I basically did nothing during the holiday…resting up, watching Community, which is rather wonderful (Troy and Abed: Cutest Couple EVAR), a bit of wandering down by the river, working on the book, listening to podcasts/Clubhouse rooms, getting together with folks I know on VR, which is relaxing and fun. There was even a Mid-Autumn Festival room in Altspace the other night; the others were talking, but I mostly just sat in a chair and enjoyed being there. Yesterday Chenbl and I went to the Xingtian Temple; there was a long line of people waiting to get in, and the crowd was well controlled, but I didn’t feel the sense of peace and communication that I usually do when I’m there discussing things in my mind with the array of gods inside. It was good to get out, and nice to be walking around the city during twilight, my favorite time. I got some nifty Japanese fortune cat-themed house slippers, and we dined on oyster omelets before taking our respective subway lines home.

I promised myself that I wouldn’t look at any photos during the month of August, and that was ok, but I think I really need to make it a longer period. I used to go months and months without looking at anything I’d taken, but now that I’m spending more time at home it’s harder to resist downloading and looking at more recent stuff. This isn’t good, so I’m going to try and go at least until the end of the year, barring any unforeseen circumstances. Another project, based around my environs, has been taking shape, and I look forward to seeing what that turns into. I actually have several projects that could move forward with, I just need to navigate this whole “world” thing somehow.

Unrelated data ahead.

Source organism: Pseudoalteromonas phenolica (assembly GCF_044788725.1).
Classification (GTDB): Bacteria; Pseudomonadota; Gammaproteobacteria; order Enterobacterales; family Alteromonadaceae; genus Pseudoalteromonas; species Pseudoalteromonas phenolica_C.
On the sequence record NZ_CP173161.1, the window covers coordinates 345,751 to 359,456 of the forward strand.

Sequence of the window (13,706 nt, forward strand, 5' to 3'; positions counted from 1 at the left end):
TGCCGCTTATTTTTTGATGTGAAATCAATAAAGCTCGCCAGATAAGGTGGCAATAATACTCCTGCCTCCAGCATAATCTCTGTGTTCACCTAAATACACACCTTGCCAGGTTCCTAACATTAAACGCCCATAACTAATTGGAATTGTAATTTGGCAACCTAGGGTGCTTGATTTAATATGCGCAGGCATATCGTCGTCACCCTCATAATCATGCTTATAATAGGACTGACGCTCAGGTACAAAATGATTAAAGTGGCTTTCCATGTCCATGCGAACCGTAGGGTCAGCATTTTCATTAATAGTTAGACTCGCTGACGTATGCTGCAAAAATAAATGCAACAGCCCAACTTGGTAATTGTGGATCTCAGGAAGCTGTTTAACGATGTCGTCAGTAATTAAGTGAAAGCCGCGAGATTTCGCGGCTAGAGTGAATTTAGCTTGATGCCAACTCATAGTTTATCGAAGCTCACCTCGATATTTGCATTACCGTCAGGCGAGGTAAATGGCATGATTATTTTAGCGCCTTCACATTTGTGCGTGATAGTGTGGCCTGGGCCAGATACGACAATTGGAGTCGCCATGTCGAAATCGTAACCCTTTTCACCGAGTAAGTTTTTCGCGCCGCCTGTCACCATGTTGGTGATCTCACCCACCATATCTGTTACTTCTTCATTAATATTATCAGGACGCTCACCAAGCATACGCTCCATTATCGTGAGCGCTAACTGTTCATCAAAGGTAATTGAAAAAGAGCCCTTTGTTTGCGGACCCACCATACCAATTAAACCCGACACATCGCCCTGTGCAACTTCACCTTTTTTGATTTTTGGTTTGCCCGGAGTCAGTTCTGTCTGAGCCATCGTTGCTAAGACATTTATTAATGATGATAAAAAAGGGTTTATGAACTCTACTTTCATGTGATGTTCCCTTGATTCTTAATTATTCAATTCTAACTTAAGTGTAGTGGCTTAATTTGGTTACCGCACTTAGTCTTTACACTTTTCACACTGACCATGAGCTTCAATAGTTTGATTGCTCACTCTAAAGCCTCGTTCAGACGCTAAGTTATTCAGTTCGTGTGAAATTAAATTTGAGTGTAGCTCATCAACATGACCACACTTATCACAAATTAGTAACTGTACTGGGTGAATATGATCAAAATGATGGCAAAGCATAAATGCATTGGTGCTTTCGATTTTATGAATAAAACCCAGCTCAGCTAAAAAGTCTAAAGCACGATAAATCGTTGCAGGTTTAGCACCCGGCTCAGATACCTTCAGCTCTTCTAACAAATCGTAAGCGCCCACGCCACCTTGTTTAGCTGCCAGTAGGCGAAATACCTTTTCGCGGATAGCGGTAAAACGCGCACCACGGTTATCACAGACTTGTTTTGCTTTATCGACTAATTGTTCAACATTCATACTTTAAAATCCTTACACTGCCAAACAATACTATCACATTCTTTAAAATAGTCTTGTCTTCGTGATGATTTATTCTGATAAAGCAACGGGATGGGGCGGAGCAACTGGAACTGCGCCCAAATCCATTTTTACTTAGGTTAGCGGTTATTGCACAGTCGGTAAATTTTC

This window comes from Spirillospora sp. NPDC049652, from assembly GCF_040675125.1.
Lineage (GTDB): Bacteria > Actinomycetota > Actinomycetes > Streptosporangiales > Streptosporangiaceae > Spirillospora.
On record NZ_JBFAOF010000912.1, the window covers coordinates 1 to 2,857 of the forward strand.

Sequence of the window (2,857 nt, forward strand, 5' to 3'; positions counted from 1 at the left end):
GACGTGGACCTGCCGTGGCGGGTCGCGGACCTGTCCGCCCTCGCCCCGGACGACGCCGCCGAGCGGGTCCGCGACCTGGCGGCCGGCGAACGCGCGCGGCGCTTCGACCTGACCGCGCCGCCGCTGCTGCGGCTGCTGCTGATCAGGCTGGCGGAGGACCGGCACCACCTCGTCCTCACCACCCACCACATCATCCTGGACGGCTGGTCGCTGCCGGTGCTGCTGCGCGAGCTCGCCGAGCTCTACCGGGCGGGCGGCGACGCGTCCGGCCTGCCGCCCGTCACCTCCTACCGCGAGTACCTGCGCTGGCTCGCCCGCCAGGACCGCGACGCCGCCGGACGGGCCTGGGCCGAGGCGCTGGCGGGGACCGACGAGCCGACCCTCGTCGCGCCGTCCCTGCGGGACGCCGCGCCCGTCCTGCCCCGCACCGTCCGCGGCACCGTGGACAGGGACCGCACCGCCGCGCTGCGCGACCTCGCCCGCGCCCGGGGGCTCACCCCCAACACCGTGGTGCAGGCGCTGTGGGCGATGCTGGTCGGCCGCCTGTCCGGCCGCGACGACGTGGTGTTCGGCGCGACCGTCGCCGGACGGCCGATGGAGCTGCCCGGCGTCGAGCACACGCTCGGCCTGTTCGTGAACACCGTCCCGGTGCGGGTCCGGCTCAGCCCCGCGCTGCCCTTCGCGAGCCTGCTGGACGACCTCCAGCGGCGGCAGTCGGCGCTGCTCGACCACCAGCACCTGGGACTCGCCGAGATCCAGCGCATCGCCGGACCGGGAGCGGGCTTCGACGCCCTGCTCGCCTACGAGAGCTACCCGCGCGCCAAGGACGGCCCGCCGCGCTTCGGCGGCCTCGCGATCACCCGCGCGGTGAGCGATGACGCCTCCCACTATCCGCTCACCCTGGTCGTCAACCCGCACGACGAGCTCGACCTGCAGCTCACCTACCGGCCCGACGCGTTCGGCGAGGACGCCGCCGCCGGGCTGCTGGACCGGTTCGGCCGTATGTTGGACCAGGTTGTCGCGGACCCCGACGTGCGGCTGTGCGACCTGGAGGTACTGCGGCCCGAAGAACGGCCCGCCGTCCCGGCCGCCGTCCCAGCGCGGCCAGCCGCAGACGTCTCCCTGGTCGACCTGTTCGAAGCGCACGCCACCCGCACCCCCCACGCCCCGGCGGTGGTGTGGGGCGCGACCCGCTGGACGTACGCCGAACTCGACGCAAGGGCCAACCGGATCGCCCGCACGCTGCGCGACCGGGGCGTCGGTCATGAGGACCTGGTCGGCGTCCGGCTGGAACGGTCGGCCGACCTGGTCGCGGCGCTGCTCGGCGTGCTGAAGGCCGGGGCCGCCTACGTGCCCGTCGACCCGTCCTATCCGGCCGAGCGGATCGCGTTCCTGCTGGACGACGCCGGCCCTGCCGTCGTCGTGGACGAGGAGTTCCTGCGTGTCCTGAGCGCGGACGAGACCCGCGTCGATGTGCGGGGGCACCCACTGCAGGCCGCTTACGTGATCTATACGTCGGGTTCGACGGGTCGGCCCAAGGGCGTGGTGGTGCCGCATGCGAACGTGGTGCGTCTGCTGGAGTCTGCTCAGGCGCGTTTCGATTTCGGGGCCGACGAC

posted by Poagao at 10:59 am  
Aug 17 2021

First shot

I was notified recently that I could make an appointment to get my first dose of the covid vaccine. Chenbl is still waiting for his notification, though he’s only a few months younger than I am. I can’t pretend to understand all of the considerations they make, but hopefully he will get his soon. I made an appointment at NTUH, figuring they’d be more likely to know what they were doing, for last Thursday afternoon. I tried to not eat too poorly and get enough sleep the night before, but I was a bit nervous as I’ve heard a few horror stories about the aftereffects of the vaccine.